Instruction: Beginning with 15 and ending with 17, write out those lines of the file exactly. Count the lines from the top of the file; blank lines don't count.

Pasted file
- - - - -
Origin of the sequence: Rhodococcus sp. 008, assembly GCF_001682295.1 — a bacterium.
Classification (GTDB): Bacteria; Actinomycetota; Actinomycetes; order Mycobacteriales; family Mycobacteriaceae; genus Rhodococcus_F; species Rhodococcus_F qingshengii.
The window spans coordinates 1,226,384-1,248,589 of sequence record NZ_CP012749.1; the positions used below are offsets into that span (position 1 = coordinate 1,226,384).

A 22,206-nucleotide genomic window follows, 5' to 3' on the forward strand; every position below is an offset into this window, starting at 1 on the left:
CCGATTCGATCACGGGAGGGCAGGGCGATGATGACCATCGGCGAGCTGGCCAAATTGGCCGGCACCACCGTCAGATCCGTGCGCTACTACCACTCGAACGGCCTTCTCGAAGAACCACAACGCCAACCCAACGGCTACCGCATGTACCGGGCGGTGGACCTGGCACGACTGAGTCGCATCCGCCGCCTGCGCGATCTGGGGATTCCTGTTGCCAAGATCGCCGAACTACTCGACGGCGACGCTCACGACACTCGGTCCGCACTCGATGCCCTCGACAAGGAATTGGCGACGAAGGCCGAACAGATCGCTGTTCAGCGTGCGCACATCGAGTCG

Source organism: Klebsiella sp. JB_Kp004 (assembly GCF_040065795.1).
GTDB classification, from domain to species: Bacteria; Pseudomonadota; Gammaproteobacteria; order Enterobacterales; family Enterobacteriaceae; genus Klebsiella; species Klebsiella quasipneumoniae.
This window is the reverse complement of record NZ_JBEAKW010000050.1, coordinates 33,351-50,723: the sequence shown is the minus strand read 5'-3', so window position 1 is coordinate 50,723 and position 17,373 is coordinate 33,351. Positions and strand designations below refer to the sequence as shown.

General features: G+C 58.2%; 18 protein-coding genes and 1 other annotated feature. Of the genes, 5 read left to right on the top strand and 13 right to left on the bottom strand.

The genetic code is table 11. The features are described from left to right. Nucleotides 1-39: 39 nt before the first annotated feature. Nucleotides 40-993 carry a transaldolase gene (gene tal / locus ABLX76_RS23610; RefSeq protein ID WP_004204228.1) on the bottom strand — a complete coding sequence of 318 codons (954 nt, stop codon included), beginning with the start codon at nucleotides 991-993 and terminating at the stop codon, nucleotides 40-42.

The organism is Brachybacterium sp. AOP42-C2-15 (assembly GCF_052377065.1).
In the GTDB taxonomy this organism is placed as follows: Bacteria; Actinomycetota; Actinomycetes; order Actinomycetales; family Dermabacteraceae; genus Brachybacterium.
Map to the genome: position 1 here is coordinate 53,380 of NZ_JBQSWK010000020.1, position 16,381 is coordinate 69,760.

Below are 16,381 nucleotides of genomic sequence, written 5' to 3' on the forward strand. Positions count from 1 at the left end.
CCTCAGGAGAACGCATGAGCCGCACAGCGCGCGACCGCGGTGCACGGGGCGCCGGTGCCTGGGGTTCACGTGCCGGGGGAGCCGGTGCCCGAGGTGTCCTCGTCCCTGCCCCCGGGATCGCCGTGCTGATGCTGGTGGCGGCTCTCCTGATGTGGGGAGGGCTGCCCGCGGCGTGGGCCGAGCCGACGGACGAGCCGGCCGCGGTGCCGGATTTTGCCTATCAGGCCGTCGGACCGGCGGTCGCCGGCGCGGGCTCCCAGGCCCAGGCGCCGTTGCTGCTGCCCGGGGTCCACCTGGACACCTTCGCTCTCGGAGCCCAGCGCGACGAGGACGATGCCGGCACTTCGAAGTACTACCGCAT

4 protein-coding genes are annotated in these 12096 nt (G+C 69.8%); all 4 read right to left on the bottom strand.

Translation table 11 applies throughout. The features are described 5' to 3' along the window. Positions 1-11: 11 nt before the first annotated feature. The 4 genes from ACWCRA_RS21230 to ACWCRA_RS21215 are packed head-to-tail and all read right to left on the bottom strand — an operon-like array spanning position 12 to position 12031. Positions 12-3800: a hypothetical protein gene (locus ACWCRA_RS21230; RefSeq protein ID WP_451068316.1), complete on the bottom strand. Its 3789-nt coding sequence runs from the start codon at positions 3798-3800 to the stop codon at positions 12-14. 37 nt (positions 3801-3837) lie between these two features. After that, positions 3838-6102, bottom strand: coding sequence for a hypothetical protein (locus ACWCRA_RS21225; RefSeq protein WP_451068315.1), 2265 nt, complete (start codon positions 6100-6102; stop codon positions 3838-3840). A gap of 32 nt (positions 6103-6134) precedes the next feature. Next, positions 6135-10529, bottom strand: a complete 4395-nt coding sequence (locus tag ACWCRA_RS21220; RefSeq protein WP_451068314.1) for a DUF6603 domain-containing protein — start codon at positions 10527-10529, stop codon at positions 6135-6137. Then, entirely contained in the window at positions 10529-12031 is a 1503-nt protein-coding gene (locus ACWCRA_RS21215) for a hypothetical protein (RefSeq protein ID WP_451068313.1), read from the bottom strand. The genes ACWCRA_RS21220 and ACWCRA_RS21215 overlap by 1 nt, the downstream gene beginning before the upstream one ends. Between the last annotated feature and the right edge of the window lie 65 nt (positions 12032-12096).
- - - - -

CCTCAGGAGAACGCATGAGCCGCACAGCGCGCGACCGCGGTGCACGGGGCGCCGGTGCCTGGGGTTCACGTGCCGGGGGAGCCGGTGCCCGAGGTGTCCTCGTCCCTGCCCCCGGGATCGCCGTGCTGATGCTGGTGGCGGCTCTCCTGATGTGGGGAGGGCTGCCCGCGGCGTGGGCCGAGCCGACGGACGAGCCGGCCGCGGTGCCGGATTTTGCCTATCAGGCCGTCGGACCGGCGGTCGCCGGCGCGGGCTCCCAGGCCCAGGCGCCGTTGCTGCTGCCCGGGGTCCACCTGGACACCTTCGCTCTCGGAGCCCAGCGCGACGAGGACGATGCCGGCACTTCGAAGTACTACCGCAT

4 protein-coding genes are annotated in these 12096 nt (G+C 69.8%); all 4 read right to left on the bottom strand.

Translation table 11 applies throughout. The features are described 5' to 3' along the window. Positions 1-11: 11 nt before the first annotated feature. The 4 genes from ACWCRA_RS21230 to ACWCRA_RS21215 are packed head-to-tail and all read right to left on the bottom strand — an operon-like array spanning position 12 to position 12031. Positions 12-3800: a hypothetical protein gene (locus ACWCRA_RS21230; RefSeq protein ID WP_451068316.1), complete on the bottom strand. Its 3789-nt coding sequence runs from the start codon at positions 3798-3800 to the stop codon at positions 12-14. 37 nt (positions 3801-3837) lie between these two features. After that, positions 3838-6102, bottom strand: coding sequence for a hypothetical protein (locus ACWCRA_RS21225; RefSeq protein WP_451068315.1), 2265 nt, complete (start codon positions 6100-6102; stop codon positions 3838-3840). A gap of 32 nt (positions 6103-6134) precedes the next feature. Next, positions 6135-10529, bottom strand: a complete 4395-nt coding sequence (locus tag ACWCRA_RS21220; RefSeq protein WP_451068314.1) for a DUF6603 domain-containing protein — start codon at positions 10527-10529, stop codon at positions 6135-6137. Then, entirely contained in the window at positions 10529-12031 is a 1503-nt protein-coding gene (locus ACWCRA_RS21215) for a hypothetical protein (RefSeq protein ID WP_451068313.1), read from the bottom strand. The genes ACWCRA_RS21220 and ACWCRA_RS21215 overlap by 1 nt, the downstream gene beginning before the upstream one ends. Between the last annotated feature and the right edge of the window lie 65 nt (positions 12032-12096).